Aerosol and precipitation chemistry in the southwestern United States: spatiotemporal trends and interrelationships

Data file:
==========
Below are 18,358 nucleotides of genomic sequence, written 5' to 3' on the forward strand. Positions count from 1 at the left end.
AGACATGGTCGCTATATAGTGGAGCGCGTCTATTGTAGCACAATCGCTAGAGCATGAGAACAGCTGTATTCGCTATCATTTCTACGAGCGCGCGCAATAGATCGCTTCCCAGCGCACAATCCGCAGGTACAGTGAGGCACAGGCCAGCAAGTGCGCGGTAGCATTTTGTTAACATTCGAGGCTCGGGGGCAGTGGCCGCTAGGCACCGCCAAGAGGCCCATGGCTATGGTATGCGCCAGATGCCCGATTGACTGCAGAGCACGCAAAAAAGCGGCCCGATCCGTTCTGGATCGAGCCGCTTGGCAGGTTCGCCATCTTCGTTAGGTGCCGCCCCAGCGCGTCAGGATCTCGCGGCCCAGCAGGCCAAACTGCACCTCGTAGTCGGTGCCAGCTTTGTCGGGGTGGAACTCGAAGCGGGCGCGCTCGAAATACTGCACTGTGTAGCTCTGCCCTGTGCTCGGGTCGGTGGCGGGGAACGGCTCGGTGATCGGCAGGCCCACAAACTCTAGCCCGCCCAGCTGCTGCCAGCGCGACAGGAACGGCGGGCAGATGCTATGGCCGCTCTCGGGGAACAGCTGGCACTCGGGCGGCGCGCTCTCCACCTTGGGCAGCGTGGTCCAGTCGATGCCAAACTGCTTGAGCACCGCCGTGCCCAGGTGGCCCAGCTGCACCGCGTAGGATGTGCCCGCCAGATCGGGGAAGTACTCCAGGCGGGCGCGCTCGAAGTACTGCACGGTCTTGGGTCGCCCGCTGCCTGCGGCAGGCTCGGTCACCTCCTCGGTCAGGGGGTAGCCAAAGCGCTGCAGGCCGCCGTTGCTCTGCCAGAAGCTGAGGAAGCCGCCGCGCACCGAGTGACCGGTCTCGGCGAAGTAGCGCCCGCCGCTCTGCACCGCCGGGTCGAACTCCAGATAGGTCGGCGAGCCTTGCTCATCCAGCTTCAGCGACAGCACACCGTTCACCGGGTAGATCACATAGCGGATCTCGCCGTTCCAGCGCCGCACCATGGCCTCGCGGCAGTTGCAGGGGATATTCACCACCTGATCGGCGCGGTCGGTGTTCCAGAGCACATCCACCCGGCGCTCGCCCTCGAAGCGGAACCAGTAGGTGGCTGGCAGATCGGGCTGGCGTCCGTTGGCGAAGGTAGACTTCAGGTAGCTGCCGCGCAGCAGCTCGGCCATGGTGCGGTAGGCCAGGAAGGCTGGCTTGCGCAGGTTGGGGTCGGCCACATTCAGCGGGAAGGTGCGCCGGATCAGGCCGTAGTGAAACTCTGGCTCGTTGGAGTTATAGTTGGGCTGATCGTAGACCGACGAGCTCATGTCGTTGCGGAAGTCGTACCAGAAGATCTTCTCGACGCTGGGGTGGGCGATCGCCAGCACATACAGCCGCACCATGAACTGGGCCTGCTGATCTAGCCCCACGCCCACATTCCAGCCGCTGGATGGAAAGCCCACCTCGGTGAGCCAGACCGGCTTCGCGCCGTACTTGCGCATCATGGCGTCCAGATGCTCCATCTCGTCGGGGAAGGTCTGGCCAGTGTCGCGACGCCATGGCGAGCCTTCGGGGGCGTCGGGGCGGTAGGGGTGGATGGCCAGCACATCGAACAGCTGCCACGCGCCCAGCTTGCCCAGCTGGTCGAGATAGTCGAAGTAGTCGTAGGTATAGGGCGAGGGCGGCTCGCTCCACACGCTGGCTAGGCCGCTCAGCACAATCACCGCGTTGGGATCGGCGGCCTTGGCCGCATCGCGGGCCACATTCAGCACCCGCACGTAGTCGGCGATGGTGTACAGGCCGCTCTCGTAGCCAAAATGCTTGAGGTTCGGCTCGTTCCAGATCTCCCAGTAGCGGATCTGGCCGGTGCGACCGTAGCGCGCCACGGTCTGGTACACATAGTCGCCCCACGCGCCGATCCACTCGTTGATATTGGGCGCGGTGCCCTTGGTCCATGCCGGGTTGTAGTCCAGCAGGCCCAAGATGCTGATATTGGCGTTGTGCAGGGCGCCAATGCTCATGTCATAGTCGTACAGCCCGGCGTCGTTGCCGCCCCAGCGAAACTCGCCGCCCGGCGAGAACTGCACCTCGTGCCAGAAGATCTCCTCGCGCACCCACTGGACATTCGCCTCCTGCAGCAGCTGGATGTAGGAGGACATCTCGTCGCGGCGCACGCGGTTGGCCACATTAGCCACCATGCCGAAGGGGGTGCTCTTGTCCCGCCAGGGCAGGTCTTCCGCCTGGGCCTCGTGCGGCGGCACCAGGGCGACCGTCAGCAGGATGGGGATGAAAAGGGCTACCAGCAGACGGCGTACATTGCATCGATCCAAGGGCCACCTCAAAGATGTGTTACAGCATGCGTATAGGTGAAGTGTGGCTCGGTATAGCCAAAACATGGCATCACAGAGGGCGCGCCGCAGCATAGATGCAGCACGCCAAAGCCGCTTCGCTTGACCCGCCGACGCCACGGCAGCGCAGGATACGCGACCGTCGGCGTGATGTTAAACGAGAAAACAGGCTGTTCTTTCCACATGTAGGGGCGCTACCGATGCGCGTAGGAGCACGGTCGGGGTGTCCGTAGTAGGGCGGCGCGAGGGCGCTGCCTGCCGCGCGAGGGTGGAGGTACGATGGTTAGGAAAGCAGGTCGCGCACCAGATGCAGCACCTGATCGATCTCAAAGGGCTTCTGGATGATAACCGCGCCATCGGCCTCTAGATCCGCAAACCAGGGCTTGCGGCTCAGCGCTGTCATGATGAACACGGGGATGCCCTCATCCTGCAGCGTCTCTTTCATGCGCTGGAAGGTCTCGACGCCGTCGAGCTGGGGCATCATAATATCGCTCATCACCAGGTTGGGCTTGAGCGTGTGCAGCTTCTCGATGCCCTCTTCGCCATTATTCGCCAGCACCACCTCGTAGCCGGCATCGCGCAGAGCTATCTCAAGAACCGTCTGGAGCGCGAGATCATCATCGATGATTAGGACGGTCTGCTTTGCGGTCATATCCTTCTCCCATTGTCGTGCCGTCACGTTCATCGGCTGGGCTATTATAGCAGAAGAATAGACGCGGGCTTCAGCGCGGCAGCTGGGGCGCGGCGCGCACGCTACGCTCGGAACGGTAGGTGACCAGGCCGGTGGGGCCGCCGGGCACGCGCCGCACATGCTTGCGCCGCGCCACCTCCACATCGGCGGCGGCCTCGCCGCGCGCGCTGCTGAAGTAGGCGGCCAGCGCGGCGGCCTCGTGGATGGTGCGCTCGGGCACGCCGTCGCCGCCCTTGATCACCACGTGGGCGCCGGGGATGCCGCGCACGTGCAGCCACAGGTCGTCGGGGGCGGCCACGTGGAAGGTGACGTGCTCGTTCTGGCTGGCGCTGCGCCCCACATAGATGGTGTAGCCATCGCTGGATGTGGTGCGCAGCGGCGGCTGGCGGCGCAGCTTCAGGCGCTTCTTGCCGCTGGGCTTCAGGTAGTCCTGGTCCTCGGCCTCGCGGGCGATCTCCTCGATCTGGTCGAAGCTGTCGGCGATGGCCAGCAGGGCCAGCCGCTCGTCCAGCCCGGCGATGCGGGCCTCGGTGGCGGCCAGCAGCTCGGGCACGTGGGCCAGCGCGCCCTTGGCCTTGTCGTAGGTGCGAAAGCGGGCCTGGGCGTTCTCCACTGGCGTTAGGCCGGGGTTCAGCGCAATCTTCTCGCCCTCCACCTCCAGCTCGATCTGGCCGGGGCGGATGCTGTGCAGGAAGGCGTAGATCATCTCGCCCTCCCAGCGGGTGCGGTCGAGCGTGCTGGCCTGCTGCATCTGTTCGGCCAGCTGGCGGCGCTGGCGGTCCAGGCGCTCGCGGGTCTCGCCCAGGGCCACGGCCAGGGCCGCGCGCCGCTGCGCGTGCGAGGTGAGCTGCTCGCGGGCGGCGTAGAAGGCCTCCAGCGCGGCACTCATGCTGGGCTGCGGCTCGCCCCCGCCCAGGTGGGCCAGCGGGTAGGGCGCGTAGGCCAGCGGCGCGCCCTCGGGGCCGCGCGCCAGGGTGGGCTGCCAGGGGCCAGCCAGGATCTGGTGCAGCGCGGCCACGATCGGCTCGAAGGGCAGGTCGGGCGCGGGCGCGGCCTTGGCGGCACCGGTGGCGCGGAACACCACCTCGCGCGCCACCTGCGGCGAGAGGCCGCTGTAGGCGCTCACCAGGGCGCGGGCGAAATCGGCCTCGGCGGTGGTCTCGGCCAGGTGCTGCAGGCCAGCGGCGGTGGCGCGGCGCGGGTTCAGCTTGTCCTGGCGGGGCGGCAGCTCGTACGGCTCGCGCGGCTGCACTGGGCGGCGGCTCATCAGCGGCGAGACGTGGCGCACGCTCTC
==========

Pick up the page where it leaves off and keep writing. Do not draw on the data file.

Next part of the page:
This study characterizes the spatial and temporal patterns of aerosol and precipitation composition at six sites across the United States Southwest between 1995 and 2010. Precipitation accumulation occurs mostly during the wintertime (December–February) and during the monsoon season (July–September). Rain and snow pH levels are usually between 5–6, with crustal-derived species playing a major role in acid neutralization. These species (Ca2+, Mg 2+, K+ , Na+) exhibit their highest concentrations between March and June in both PM2.5 and precipitation due mostly to dust. Crustal-derived species concentrations in precipitation exhibit positive relationships with SO2−4 , NO−3, and Cl −, suggesting that acidic gases likely react with and partition to either crustal particles or hydrometeors enriched with crustal constituents. Concentrations of particulate SO2−4 show a statistically significant correlation with rain SO2−4 unlike snow SO2−4, which may be related to some combination of the vertical distribution of SO2−4 (and precursors) and the varying degree to which SO2−4 -enriched particles act as cloud con15 densation nuclei versus ice nuclei in the region. The coarse:fine aerosol mass ratio was correlated with crustal species concentrations in snow unlike rain, suggestive of a preferential role of coarse particles (mainly dust) as ice nuclei in the region. Precipitation NO−3:SO2−4 ratios exhibit the following features with potential explanations discussed: (i) they are higher in precipitation as compared to PM2.5; (ii) they exhibit the opposite annual cycle compared to particulate NO−3 :SO2−4 20 ratios; and (iii) they are higher in snow relative to rain during the wintertime. Long-term trend analysis for the monsoon season shows that the NO −3:SO2 −4 ratio in rain decreased at the majority of sites due mostly to air pollution regulations of SO2 −4 precursors.